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Discussion Starter · #1 ·
At what point does lowering the head for stretching the spine become counter productive? Thinking making the horse work with its nose to the ground. Would love some links to related articles.

My reason for asking has to do with evaluating a training method. Thank you!
 

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I see value in letting a horse lower its head and stretch as a release from muscular tension. There is also an advantage in that a lower head raises the back by stretching the ligaments and tendons, thus providing some relief to the spine without depending so much on muscular effort.

On the flip side, a lower head increases the amount of weight the front legs must carry.

If the purpose is to give the horse relief, I would let the horse decide where it wants to carry its head.
 

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Can you expound a bit on the training process you are evaluating?


Lowering the neck has other values; it helps the horse relax. It is well known that when a horse lowers his head, all the way down as if to graze, there is a relaxation that happens. Cowboys used to do this to the horse (from the ground), and called it 'putting the horse in the closet' , or something akin to that. It kind of shuts down their anxiety response.
 

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@bsms I think what the OP may be talking about is that lowering the head can stretch out the Nuchal Ligament, which runs along the neck and back. Not the spine itself.
 

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Discussion Starter · #6 ·
The training method has to do with gaiting. I understand the value of relaxation and the perils of stargazing, but I see no value in peanut rolling as a training technique, and I know some of the dearly held notions about lowering the head=raising the back are being scientifically disproven. bsms, I think you've provided the link I was looking for. Thanks!
 

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Discussion Starter · #7 ·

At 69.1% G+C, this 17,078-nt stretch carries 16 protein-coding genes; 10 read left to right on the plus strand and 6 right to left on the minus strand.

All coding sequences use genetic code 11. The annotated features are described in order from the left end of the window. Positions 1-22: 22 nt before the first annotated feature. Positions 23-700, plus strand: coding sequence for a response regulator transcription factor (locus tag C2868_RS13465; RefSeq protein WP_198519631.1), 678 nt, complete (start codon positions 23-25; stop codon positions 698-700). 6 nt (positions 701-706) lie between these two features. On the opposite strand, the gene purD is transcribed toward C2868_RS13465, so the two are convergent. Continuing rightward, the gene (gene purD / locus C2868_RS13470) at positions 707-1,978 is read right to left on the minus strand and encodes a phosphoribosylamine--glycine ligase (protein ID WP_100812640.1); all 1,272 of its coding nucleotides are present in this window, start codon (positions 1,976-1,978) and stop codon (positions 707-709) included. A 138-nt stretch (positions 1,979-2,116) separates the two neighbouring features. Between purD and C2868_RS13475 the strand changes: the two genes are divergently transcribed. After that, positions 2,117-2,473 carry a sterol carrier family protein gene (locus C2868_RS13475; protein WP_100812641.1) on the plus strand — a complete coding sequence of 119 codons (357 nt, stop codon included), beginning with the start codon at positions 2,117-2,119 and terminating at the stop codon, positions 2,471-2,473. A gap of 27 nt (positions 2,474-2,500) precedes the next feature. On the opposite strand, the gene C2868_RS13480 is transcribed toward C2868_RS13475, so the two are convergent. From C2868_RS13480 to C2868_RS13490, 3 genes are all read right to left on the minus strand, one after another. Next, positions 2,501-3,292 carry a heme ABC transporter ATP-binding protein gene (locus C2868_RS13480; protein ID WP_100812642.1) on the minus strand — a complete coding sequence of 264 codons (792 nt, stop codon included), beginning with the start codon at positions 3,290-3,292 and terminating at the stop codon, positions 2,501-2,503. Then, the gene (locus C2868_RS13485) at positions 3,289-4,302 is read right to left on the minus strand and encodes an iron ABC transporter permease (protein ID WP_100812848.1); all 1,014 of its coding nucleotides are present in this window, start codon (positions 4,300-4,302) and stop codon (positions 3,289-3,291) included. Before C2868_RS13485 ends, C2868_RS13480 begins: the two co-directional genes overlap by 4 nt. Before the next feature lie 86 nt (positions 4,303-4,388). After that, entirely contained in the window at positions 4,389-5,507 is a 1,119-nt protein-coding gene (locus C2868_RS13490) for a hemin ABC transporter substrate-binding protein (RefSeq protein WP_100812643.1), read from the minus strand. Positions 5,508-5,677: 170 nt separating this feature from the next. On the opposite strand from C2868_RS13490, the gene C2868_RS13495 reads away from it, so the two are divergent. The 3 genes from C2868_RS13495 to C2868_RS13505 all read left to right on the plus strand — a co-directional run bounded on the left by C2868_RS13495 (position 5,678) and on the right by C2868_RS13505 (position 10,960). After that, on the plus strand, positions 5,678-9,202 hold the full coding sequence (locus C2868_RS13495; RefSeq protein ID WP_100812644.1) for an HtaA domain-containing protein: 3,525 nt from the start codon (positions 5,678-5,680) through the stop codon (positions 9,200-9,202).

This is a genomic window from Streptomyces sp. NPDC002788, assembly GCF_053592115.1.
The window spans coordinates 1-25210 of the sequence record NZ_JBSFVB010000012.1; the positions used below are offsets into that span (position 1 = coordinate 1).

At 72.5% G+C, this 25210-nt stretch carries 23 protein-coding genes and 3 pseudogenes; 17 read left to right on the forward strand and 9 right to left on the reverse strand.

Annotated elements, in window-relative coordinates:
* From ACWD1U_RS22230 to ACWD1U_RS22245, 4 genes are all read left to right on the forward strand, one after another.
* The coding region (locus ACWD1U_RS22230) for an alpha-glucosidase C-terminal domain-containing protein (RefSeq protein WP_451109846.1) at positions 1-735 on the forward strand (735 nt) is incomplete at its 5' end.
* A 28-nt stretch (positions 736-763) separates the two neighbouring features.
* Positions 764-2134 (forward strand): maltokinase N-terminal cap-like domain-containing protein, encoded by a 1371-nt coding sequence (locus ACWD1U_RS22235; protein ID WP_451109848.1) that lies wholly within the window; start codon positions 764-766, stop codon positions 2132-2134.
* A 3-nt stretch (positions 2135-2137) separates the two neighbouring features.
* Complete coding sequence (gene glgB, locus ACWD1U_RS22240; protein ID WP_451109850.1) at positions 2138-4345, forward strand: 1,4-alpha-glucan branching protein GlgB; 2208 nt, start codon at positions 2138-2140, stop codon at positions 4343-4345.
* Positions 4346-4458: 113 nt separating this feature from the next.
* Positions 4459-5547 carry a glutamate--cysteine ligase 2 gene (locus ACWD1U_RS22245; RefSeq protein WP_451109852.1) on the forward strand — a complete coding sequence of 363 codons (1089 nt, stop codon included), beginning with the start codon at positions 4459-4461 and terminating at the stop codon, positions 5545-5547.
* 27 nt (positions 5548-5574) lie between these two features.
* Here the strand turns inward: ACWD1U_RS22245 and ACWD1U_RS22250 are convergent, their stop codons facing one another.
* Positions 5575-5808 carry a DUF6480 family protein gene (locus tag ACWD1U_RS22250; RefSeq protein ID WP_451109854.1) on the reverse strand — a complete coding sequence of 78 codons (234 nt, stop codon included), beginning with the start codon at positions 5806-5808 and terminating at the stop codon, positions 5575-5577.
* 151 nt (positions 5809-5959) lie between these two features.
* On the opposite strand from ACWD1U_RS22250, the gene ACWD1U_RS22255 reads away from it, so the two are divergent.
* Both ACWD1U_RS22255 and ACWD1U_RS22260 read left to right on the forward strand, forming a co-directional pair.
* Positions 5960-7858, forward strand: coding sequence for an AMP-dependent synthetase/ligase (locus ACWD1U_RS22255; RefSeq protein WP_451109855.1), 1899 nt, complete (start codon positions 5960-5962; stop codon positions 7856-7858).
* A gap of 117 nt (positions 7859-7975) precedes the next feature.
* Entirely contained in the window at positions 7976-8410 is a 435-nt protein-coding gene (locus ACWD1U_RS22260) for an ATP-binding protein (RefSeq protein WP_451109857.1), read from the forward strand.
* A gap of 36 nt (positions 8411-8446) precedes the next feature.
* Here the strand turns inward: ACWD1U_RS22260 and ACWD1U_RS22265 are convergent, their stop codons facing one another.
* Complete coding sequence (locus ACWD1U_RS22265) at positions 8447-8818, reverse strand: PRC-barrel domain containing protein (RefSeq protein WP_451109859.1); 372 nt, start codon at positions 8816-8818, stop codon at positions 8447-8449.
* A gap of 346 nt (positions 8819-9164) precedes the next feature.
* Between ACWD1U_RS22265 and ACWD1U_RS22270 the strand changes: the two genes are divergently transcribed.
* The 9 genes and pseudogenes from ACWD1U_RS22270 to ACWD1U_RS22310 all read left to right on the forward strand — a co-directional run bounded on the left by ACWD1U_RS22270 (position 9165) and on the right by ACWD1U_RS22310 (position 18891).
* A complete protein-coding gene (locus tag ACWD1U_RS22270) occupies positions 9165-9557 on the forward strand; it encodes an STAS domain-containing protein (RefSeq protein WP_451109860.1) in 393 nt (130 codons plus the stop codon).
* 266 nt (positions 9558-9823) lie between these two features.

bsms, great stuff! So much theory passing as scientific fact out there. Thanks again for posting those links!
 

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Lower the neck too far and the horse loses the ability to balance and carry themselves. They can't maintain a working gait if they are too low, their core muscles won't be able to support them.

What is too low depends on the horse. The strong and more balanced the horse is, the further down they can reach while still maiming their balance. In dressage, while working in a long and low position you don't want their nose any lower than the point of the shoulder, generally. Most horses cant work lower than that.

You can go lower for relaxation and stretching purposes, but they will get on the forehand and the core can't engage so its not a working position.
 

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I would urge people to be careful not to also fall for some ‘Scientific studies’ as not all scientists are created equal and some aren’t always suitably qualified in the practice they are preaching in.

In dressage the lowering of the head as the horse seeks the contact in the free walk is part of the test but if you’re only using it to allow the horse a chance to relax and stretch itself after a length of time working in a more collected frame then I agree with TXhorseman - let the horse have enough rein to decide for itself